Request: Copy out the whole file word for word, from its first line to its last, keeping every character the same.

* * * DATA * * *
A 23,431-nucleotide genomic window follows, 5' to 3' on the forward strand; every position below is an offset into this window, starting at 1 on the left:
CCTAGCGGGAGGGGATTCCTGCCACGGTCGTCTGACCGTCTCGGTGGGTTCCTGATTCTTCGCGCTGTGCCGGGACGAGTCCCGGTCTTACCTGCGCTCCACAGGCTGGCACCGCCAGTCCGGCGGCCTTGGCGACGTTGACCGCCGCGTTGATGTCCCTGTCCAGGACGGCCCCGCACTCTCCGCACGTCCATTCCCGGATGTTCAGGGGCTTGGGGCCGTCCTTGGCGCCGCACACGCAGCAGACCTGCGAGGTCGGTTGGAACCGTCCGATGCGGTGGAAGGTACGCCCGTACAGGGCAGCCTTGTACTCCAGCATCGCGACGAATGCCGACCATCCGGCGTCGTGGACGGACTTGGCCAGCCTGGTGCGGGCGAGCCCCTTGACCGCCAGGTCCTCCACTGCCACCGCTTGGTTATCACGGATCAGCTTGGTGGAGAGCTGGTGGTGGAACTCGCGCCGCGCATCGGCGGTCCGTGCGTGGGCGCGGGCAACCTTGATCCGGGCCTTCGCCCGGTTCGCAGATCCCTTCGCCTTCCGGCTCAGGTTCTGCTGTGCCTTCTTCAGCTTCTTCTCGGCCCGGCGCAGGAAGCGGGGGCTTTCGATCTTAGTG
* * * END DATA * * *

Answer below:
A 23,431-nucleotide genomic window follows, 5' to 3' on the forward strand; every position below is an offset into this window, starting at 1 on the left:
CCTAGCGGGAGGGGATTCCTGCCACGGTCGTCTGACCGTCTCGGTGGGTTCCTGATTCTTCGCGCTGTGCCGGGACGAGTCCCGGTCTTACCTGCGCTCCACAGGCTGGCACCGCCAGTCCGGCGGCCTTGGCGACGTTGACCGCCGCGTTGATGTCCCTGTCCAGGACGGCCCCGCACTCTCCGCACGTCCATTCCCGGATGTTCAGGGGCTTGGGGCCGTCCTTGGCGCCGCACACGCAGCAGACCTGCGAGGTCGGTTGGAACCGTCCGATGCGGTGGAAGGTACGCCCGTACAGGGCAGCCTTGTACTCCAGCATCGCGACGAATGCCGACCATCCGGCGTCGTGGACGGACTTGGCCAGCCTGGTGCGGGCGAGCCCCTTGACCGCCAGGTCCTCCACTGCCACCGCTTGGTTATCACGGATCAGCTTGGTGGAGAGCTGGTGGTGGAACTCGCGCCGCGCATCGGCGGTCCGTGCGTGGGCGCGGGCAACCTTGATCCGGGCCTTCGCCCGGTTCGCAGATCCCTTCGCCTTCCGGCTCAGGTTCTGCTGTGCCTTCTTCAGCTTCTTCTCGGCCCGGCGCAGGAAGCGGGGGCTTTCGATCTTAGTG